The mythical five minute change
How familiar does this sound - you're getting towards the end of a sprint/development and your project manager comes over with a "quick win". The analysis hasn't even been done but the change looks so small and insignificant that everyone has already agreed - it MUST be a five minute change.
A quarter of an hour later - having explained the five minute change, they leave you to it.
The change is of course simple enough. You could grab the code and have it done in that time easy, but...15 minutes have already gone.
So you write the unit tests - more time. Explain it to the test team - more time again. Documentation, builds, screen shots, emails, tweaks, refactoring, fixes, regression testing, release notes, triage, UAT, sign off.
Meanwhile the agreed changes are ready to ship and are being held up by the five minute change working its way thru the pipeline. A meeting is hastily arranged and it is agreed - the five minute has wasted too much of everyone's time and must be shelved in order to meet the release deadline.
Some quick win...
- 18 November 2016
On code regions
On the face of it, code regions offer a fantastic way of organising a large body of code.
However, tools such as StyleCop now fly in the face of such conventions and they have fallen out of favour somewhat with the Visual Studio community. So let's look at some of the reasons why this may be the case.
Having to unhide code every time you open a code module is a colossal drag. Even if you unhide the code in one step, that is still a manual process we could do without.
Code regions are not code - they are merely there as comment blocks and so add to the text in a code module without really adding anything.
If you're having to slice the code up in such a way there is a good chance the class is doing too much. Even if you're absolutely sure this isn't the case, there is often a much better way of splitting the code up such as partial classes.
Code can be grouped by some criteria that may have been obvious to the programmer when they wrote it but has been lost in the mists of time. Now new code either gets added to the wrong region, gets added to a "Misc" region or sits outside of code regions entirely.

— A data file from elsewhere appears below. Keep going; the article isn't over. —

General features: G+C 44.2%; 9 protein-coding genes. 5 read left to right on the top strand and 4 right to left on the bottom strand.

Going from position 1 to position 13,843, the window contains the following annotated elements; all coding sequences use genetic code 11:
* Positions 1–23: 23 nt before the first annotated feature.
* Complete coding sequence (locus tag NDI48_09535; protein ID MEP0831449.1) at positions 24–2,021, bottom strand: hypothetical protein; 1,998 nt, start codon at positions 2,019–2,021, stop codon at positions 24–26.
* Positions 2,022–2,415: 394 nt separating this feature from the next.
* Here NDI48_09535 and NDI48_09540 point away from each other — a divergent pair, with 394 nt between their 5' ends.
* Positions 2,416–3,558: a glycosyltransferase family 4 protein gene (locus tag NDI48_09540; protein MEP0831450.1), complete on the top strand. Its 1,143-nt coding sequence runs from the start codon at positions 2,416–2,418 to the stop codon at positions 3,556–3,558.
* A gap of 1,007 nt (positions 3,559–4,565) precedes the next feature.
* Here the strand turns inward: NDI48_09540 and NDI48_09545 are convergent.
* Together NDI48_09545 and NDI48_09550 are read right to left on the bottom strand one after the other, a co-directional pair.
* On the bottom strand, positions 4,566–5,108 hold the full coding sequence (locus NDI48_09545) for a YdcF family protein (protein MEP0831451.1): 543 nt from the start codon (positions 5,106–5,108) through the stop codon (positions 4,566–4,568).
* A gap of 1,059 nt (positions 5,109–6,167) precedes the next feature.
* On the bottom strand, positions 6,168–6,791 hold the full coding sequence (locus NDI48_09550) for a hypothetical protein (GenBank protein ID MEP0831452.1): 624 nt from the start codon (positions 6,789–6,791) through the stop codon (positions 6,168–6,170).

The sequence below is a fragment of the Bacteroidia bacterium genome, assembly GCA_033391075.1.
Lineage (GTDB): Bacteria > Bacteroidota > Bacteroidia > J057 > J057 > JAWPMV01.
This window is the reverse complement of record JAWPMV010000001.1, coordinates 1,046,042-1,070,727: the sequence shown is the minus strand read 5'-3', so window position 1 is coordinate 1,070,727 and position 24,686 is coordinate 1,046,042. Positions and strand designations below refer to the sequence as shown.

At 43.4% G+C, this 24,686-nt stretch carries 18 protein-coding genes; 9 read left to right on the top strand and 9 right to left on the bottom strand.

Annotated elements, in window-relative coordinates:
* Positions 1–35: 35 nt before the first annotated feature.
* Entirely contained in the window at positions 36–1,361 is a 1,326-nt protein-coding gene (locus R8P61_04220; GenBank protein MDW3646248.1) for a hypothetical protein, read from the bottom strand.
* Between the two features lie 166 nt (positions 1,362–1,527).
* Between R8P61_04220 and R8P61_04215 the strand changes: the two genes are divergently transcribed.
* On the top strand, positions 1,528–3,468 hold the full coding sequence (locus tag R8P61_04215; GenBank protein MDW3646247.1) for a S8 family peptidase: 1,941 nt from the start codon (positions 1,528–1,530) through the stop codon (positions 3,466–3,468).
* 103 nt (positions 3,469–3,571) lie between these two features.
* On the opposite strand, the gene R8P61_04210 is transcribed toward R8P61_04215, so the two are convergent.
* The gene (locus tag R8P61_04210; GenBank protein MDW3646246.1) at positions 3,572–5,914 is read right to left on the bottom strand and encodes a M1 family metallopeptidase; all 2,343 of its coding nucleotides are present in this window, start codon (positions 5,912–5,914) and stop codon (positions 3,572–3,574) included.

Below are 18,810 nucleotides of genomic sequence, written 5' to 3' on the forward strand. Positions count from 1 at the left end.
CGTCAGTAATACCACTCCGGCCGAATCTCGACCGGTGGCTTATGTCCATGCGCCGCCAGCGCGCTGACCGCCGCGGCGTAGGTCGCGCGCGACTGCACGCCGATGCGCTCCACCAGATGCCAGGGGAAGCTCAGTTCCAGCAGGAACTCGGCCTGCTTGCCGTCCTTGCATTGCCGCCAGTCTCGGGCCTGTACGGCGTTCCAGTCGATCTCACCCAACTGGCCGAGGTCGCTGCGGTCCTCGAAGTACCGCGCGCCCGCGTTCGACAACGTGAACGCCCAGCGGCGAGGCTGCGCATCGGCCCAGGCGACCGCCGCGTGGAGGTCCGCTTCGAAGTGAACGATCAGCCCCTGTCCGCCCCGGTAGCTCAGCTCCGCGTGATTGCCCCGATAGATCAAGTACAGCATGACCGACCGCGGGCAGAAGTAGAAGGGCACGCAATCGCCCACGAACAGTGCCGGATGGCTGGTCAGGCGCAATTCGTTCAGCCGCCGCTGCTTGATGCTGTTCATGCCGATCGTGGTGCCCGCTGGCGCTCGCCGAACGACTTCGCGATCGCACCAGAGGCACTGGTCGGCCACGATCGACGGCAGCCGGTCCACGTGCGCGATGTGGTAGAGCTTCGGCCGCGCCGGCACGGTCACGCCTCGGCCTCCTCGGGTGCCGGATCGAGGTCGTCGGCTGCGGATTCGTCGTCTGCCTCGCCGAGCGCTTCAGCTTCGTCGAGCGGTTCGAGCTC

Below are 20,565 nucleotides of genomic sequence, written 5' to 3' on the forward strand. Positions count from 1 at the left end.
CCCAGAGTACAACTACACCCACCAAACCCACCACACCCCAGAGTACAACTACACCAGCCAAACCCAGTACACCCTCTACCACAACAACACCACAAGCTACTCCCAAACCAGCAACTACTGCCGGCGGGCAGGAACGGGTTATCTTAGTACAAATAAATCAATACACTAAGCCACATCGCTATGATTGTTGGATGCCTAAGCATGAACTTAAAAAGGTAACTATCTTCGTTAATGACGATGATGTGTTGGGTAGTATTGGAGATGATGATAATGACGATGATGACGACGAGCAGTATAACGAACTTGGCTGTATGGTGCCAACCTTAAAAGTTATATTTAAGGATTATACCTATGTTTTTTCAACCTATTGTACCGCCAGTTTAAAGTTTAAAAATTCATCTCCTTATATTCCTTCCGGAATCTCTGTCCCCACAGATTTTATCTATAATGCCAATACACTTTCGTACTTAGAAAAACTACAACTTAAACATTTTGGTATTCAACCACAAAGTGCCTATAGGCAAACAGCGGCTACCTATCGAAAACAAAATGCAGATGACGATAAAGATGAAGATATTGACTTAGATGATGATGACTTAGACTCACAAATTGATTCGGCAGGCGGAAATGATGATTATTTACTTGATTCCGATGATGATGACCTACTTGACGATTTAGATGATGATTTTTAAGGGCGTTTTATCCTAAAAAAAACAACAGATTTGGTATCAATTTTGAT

Code regions have on occasion been abused in the past to apply meaning to poorly named methods and member variables. Clearly meaningful names are far preferable to code regions.
In summary, the case for code regions seems to be getting smaller by the day. In the case of legacy code, there is little mileage in trying to unpick the various regions unless a code module is being revisited in which case the BSP principle may reasonably apply.
Certainly for things like UI design code in winforms and perhaps some for some bespoke framework code, methods and member variables could do with being kept together rather than sprinkled throughout various modules.
Having taken all of the above into account, there may still be cases where code regions can help but these should now be very much the exception rather than the rule.
- 25 July 2016
Test number one
Among the clamour to get software testing done, be it unit testing, ticking off the requirements and making sure the thing is performant and secure - something critical to the success of a development is often lost. What do your users think about what you are developing?
Good as the voice of your user is - be it a developer, manager, user rep or (if you're lucky) a business analyst, nothing will give you honest feedback of your efforts faster than users.
If you don't have a testing function then something that can often happen is that developers test mainly on the happy path or with a certain set of data. Corner cases and more exotic scenarios can get missed.
So, users then. Firstly - they're not all created equal. Some will live and breathe your software, some will use it occasionally and others for some ancillary activity such as reports or sense checking another system. Get as many user types as you can to eyeball your product. If they're not happy with it, then let's be clear: you have failed the first and most important test. It doesn't matter if it goes like stink and has a bucket full of cool design patterns under the hood - if it doesn't do what they need it to do then it is the software equivalent of a paperweight.
Do not underestimate the lengths users will go to if they find your software buggy or awkward to use. They'll work round it, use other software, hack files and exploit features not intended for that purpose.
Even worse, some poor soul who has become used to all the creases and niggles can become the sacrificial lamb - the go-to person for everyone else. This is good in one way, but this person then becomes the de facto voice of the user and chances are, they'll gamely try and use whatever you put in front of them because at the end of the day, they need to do their job.
Get to know your users. Don't assume you know their job better than them. Build rapport. A happy user base is like a few thousand added to your salary. The job is just so much easier if they're on board.
- 13 July 2016